History of the Brandywine Tower
Many people in Northern New Castle County irreverently refer to the tower as the fire tower. This is totally incorrect since the tower was never used as a fire spotting tower. According to the records I have been able to find, the tower was built in the late 1940s by Western Union as a microwave relay station. It became part of the cold war defense communications system between New York and Washington. One half of two of the walls of the room on the platform are fiberglass and there were originally two microwave dishes mounted inside pointing out through those panels, one mounted above the other on massive iron racks. There were additional side mounted dishes on two of the legs. For more info on the cold war defense communications system, there is an EXELLENT web site at http://coldwar-c4i.net/.
Western Union abandoned the site and the county seized it for back taxes. A company in New Jersey bought it from the county for the back taxes as an investment and tried to rent out space. They managed to draw three customers. Two commercial remote base two way radio systems were installed there as well as a microwave relay system carrying HBO and Prism to the local cable TV operator from a MDS system in Philadelphia.
The Delaware Repeater Association had its Amateur Radio (HAM) repeater up there as a public service, free of charge in return for minor maintenance and keeping the property up. The DRA received a letter stating basically that if the “following” were not done in 30 days, their equipment would be confiscated. The “following” was three pages of things including painting the tower which would be really stupid since it is not required to be painted and it is galvanized. I saw that letter and immediately contacted them asking how much they wanted for it. We agreed on a price and I became the proud owner of the Brandywine Tower. At the time I had no idea of the historic past it had.
Very soon after I bought it, the Cable operator moved out leaving me with more expenses than income, but I started doing some strategic marketing and managed to get it making money again. Then in 1979 two of us got together and formed Delaware Amateur Supply, selling and servicing ham radio equipment. Since I had the tower, the obvious extension was to open a two way radio shop of my own, which I did in the upstars loft of the radio store. That two-way company was Brandywine Communications Service. I started selling radios to and servicing radio equipment for many local companies.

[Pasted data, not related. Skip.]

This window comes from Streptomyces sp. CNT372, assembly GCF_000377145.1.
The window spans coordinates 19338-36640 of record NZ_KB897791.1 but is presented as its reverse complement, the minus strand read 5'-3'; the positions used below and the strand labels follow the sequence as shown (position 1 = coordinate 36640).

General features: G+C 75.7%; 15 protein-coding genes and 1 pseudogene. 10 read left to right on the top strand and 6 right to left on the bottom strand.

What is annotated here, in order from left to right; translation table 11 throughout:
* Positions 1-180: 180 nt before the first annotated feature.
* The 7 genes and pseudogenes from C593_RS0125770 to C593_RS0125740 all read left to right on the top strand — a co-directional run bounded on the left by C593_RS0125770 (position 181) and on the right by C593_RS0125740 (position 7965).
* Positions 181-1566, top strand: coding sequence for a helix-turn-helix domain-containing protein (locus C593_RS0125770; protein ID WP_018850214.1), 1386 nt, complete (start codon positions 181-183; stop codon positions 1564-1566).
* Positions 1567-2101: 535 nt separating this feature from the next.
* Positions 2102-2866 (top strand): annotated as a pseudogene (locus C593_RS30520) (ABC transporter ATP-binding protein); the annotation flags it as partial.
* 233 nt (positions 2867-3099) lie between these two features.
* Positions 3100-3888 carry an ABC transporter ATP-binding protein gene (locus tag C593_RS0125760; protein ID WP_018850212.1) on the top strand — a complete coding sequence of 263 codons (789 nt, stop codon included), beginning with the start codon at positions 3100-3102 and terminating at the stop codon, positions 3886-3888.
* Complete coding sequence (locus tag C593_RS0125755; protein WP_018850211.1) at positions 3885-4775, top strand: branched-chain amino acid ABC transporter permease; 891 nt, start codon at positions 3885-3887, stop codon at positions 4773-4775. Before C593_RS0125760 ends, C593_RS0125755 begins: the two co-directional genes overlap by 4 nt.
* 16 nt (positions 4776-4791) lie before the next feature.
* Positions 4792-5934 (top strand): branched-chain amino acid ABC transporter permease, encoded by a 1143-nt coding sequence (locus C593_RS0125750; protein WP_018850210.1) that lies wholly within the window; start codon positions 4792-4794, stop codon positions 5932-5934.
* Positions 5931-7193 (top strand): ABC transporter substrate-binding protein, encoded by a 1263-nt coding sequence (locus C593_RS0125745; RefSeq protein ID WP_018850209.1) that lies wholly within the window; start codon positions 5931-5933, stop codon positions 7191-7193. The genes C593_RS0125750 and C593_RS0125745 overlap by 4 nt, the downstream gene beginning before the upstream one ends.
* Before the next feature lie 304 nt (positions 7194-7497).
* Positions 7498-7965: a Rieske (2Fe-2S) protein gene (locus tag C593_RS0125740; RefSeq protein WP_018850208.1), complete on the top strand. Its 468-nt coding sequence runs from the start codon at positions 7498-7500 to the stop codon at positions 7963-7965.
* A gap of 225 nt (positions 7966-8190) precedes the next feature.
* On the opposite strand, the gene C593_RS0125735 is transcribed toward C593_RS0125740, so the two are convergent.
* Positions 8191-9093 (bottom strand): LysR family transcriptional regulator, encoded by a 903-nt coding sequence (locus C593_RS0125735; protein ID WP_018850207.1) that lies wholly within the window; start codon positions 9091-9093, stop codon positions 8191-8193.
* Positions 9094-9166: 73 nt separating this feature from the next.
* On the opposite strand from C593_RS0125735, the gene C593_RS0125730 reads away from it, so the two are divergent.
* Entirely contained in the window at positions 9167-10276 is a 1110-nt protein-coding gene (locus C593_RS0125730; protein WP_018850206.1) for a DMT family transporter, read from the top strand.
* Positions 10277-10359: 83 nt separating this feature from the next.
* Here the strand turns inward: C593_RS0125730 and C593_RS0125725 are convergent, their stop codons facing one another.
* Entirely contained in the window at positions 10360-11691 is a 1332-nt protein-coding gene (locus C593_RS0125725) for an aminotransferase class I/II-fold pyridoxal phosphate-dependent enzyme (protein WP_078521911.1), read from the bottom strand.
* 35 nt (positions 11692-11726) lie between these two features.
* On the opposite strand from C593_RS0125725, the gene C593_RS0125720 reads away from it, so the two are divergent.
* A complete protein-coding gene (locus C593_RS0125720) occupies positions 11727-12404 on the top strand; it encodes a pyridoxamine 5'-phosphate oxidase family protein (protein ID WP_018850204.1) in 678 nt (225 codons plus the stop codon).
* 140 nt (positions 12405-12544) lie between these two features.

One day the district sales manager for the E.F. Johnson walked into the store, being a ham radio operator himself. He saw the meager commercial radio display I had in the store and asked if I wanted to become a Johnson Dealer. I scraped the money together for the initial stocking order and became the Johnson dealer for New Castle County, Delaware and Cecil County, Maryland. Things were slow until they offered to give me an SMRS license that they had on a tower owned by their then owner, Western Union, of all companies licensed on a tower in Elkton, MD. We found that there would be problems moving the license from Elkton, MD to my tower. We negotiated a deal with the licensee of a system in Atlantic City, NJ to allow me to construct my system closer than the 75 mile distance required by the FCC at the time in exchange for allowing him to move his system in Kaolin, PA to my tower rent free and hook the two systems together to form a 10 channel system instead of two 5 channel ones. With any trunking system, the more channels you have together, the more efficient the whole system becomes. They failed to load their system by the deadline and lost their license so the deal was over and I became the only Johnson Trunking system in Wilmington for awhile.
Along came Nextel buying up 800 MHZ radio spectrum to build their nationwide system and I sold my system to them and continued to rent them the space for the system until they decommissioned all the analog systems that they bought and used the channels for their digital system. Right after I sold the trunking system we sold Delaware Amateur Supply to Ham Radio Outlet, based in Anaheim, California. I bought my partner out of his interest in Brandywine Communications Service and sold the whole company to Delaware Communications and Electronics the next day.
My partner went back to his autobody work full time and I ended up working for Delaware Technical & Community College as the Telecommunications Manager for both the Stanton and Wilmington Campuses. I still operate the tower with the help of my oldest ally, the Delaware Repeater Association doing all the minor maintenance. They don’t pay any rent but I look at it as giving back to the whole community due to the public service activities that the club is involved in, providing communications for all the charity walks and runs, not to mention, running doctors and nurses to the hospitals during the blizzards that hit the area. During the blizzard of 1996, I was out on the road transporting emergency personnel from 9:30 AM until 2:30 the next morning to St. Francis and Christiana hospitals. Pennsylvania had decreed that any vehicle caught on the road would be stopped and ticketed. We had a special waiver to enter PA to pick up a surgeon to perform emergency surgery. The PA State Police met our member at the border, escorted him to the doctor’s house, and then back to the border. A couple of hours later the Delaware State Police called on us for help. Our dispatcher sent that same member to a development near the tower. We all got a good laugh when he announced that he had to pull a Delaware State Police humvee out of a snowbank!